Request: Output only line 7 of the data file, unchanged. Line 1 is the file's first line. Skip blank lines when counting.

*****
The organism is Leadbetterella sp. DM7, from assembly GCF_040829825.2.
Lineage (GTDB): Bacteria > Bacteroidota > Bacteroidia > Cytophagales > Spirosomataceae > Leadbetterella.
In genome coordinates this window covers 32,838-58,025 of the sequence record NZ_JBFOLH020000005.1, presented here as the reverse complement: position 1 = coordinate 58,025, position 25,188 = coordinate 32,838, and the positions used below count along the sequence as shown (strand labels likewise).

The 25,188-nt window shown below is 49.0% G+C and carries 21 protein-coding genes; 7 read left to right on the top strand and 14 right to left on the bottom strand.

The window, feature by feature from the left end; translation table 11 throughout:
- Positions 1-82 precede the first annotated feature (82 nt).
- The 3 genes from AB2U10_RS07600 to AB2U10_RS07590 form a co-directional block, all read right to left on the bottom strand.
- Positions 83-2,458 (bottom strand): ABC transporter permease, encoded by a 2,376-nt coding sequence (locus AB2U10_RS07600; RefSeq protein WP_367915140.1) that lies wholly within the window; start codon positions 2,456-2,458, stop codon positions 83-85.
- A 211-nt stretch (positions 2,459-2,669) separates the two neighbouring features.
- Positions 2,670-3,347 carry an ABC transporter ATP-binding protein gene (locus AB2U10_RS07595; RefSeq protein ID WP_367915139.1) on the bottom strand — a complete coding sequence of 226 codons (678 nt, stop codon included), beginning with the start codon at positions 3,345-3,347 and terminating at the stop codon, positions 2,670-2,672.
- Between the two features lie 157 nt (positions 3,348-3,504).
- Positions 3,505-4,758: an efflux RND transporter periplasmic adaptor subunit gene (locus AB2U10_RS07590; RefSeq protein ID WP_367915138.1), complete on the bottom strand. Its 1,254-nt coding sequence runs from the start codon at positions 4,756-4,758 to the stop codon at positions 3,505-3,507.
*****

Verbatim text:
- The 3 genes from AB2U10_RS07600 to AB2U10_RS07590 form a co-directional block, all read right to left on the bottom strand.